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Philip Merrill, a minor media mogul and former president of the U.S. Export-Import Bank, was found dead in the Chesapeake Bay in late June 2006, apparently the victim of a self-inflicted gunshot wound. He was 72.
As chairman of Capital-Gazette, Merrill's media empire at one time included the Capital of Annapolis, Maryland Gazette, Bowie Blade-News, Crofton News-Crier, West County News, the Washingtonian magazine, and Baltimore magazine.
According to the June 21, 2006 Washington Post, Merrill's government service included posts in six administrations, including as a member of President Ronald Reagan's Defense Policy Board, and as a State Department official from 1961 to 1968. The Post reported that over the years Merrill "frequently took time away from his business to pursue diplomatic and intelligence assignments for the government." Merrill also served as the assistant secretary-general of NATO from 1990 to 1992. In 1988, he was awarded the Medal for Distinguished Service, the highest civilian honor given by the Defense Department.
Merrill was associated with a number of key figures both in and outside the administration who helped shape George W. Bush's war on terror. In 2002, during Merrill's swearing-in ceremony as president of the Export-Import Bank, Vice President Dick Cheney said: "Phil Merrill has been a friend of mine for a long time. He has had a distinguished and successful business career as well as holding a number of vital assignments for the White House and Department of Defense. I know he will be a superb chairman of the Bank."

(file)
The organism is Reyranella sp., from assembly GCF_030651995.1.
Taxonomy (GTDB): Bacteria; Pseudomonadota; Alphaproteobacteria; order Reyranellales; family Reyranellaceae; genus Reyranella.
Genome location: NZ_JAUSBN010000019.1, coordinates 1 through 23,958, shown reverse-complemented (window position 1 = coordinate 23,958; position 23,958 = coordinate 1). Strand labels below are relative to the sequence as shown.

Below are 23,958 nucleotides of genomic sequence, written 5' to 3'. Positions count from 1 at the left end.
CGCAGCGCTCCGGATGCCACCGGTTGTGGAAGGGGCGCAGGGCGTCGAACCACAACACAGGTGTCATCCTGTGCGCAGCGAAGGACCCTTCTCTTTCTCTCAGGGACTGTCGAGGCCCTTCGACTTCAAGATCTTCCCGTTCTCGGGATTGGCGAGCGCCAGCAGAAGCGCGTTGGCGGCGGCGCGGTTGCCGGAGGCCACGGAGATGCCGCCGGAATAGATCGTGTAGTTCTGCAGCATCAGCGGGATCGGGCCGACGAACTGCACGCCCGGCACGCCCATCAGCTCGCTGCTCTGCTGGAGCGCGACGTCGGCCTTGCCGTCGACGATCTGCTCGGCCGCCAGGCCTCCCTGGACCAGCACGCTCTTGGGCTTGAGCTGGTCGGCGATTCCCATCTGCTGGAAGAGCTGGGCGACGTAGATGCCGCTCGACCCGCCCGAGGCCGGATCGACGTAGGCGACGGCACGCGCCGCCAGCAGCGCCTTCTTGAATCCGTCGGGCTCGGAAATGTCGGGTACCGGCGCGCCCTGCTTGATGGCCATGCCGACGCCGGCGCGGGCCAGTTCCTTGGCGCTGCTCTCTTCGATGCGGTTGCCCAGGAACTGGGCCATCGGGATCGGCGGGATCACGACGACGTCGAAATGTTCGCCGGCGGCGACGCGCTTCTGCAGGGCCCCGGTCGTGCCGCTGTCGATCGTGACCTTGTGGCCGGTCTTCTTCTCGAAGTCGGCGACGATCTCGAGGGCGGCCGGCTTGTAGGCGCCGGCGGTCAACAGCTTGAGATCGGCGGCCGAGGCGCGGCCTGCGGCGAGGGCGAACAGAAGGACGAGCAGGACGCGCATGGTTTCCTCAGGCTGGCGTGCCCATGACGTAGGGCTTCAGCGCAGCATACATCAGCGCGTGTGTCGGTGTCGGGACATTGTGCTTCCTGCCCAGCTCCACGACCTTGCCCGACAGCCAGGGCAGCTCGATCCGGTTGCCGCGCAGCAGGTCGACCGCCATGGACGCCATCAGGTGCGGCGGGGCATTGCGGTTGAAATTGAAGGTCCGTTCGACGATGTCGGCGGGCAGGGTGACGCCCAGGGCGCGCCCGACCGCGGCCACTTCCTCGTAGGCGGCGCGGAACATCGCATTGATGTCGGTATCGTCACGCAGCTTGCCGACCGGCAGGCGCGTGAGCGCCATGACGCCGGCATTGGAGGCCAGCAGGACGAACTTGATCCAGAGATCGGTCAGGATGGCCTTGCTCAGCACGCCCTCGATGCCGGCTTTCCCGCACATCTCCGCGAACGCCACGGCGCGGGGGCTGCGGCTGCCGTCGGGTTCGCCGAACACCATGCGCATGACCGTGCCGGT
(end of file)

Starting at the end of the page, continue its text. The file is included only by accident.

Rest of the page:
In 2003, Merrill provided the funding to establish the Philip Merrill Center for Strategic Studies at Johns Hopkins School of Advanced International Studies (SAIS), which is directed by Eliot Cohen, an influential neoconservative scholar and member of Bush's Defense Policy Board. ( Paul Wolfowitz served as dean of SAIS before joining the Bush administration.) He served as a member of the advisory board of the Center for Security Policy, a hawkish advocacy outfit established by former Reagan administration official Frank Gaffney. And he was council to Fred C. Iklé, a founding signatory of the Project for the New American Century and member of the Committee on the Present Danger in the late 1970s, while Iklé served as undersecretary of defense for policy in the Reagan administration.
Merrill's philanthropic work included donating $7.5 million to the Chesapeake Bay Foundation and $10 million to the University of Maryland College of Journalism.